Shares of Pep Boys (NYSE:PBY) are trading near a 52-week high of $24 today, roughly four times as valuable as they were in April of last year. The reason is the red ink. There's less of it at the bottom line than many expected.

Fourth-quarter and full-year 2003 results show a retailer that appears to have turned things around. While competitor AutoZone (NYSE:AZO) has been weathering flat sales very well, it's been a longer road for Manny, Moe, and Jack. Last year saw significant financial wheel spinning due to restructuring and the retirement of underperforming CEO Mitchell Leibovitz.

But the recent numbers suggest the boys have rediscovered their pep. Fourth-quarter revenues were up 13.6%, with comparable sales of merchandise up nearly 16% compared to last year. That's a decent tally given competition from the likes of Wal-Mart (NYSE:WMT) and Target (NYSE:TGT), which operate big-box discounters in the same strip mall as my neighborhood Pep Boys shop.

Earnings -- well, losses, actually -- were $0.07 per share, more than double the Q4 loss last year. But that doesn't quite tell the whole story. The quarter saw special reorganization charges of over $10 million, so modifying the numbers for these, adjusted income from continuing operations would have been $0.12 per share, versus $0.03 for the same period last year.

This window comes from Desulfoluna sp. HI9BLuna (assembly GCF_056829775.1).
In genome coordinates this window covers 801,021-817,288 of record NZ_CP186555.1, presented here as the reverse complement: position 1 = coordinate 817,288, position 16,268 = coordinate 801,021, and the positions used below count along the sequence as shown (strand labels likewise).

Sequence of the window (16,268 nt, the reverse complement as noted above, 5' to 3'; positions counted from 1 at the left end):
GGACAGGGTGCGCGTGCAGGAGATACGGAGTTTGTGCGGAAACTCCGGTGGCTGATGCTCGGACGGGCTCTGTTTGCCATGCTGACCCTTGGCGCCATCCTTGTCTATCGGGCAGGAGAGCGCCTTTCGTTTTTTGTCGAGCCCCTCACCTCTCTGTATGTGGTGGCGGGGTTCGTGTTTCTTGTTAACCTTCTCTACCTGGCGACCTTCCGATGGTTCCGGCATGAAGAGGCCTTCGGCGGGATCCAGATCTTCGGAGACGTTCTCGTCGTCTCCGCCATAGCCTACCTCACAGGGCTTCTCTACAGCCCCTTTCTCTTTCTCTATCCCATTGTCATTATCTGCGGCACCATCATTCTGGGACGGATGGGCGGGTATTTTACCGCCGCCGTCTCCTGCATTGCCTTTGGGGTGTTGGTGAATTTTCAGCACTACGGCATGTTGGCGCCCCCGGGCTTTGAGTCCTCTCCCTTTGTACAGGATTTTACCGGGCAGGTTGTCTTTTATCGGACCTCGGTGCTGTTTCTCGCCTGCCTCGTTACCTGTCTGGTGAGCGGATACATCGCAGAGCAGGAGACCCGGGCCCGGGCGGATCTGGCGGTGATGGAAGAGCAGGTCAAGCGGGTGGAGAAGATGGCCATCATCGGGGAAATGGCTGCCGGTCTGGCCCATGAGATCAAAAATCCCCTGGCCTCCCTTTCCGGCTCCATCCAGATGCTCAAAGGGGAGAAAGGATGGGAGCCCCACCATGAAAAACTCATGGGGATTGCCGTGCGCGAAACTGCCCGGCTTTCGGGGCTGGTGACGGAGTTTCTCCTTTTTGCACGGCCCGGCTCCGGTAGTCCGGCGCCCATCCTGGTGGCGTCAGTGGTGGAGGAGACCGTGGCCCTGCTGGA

The year's results culminate in a $0.22 loss per share on sales that were up an itty-bitty 1.7%. Even engaging in a little mathematical hocus-pocus as above -- to strain out the year's heavy restructuring charges -- yields a drop in 2004's adjusted operating earnings per share as compared to 2003.

But stocks trade on future expectations, so investors need to look ahead and make some guesses as to whether Pep Boys is really on the road to riches. I'd argue that the jury is still out. Last year, gross margins fell and SG&A expenses rose. Accounts receivable nearly doubled, and inventory's increase outpaced the rise in sales. That's the opposite of what should happen to a firm in turnaround mode.

M, M, & J deserve points for increasing cash and reducing debt, but they need to roll up their sleeves, get under the hood, and finish the job.

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Fool contributor Seth Jayson thinks that the world would be a better place if all car owners changed their own oil. He has no stake in any company mentioned above.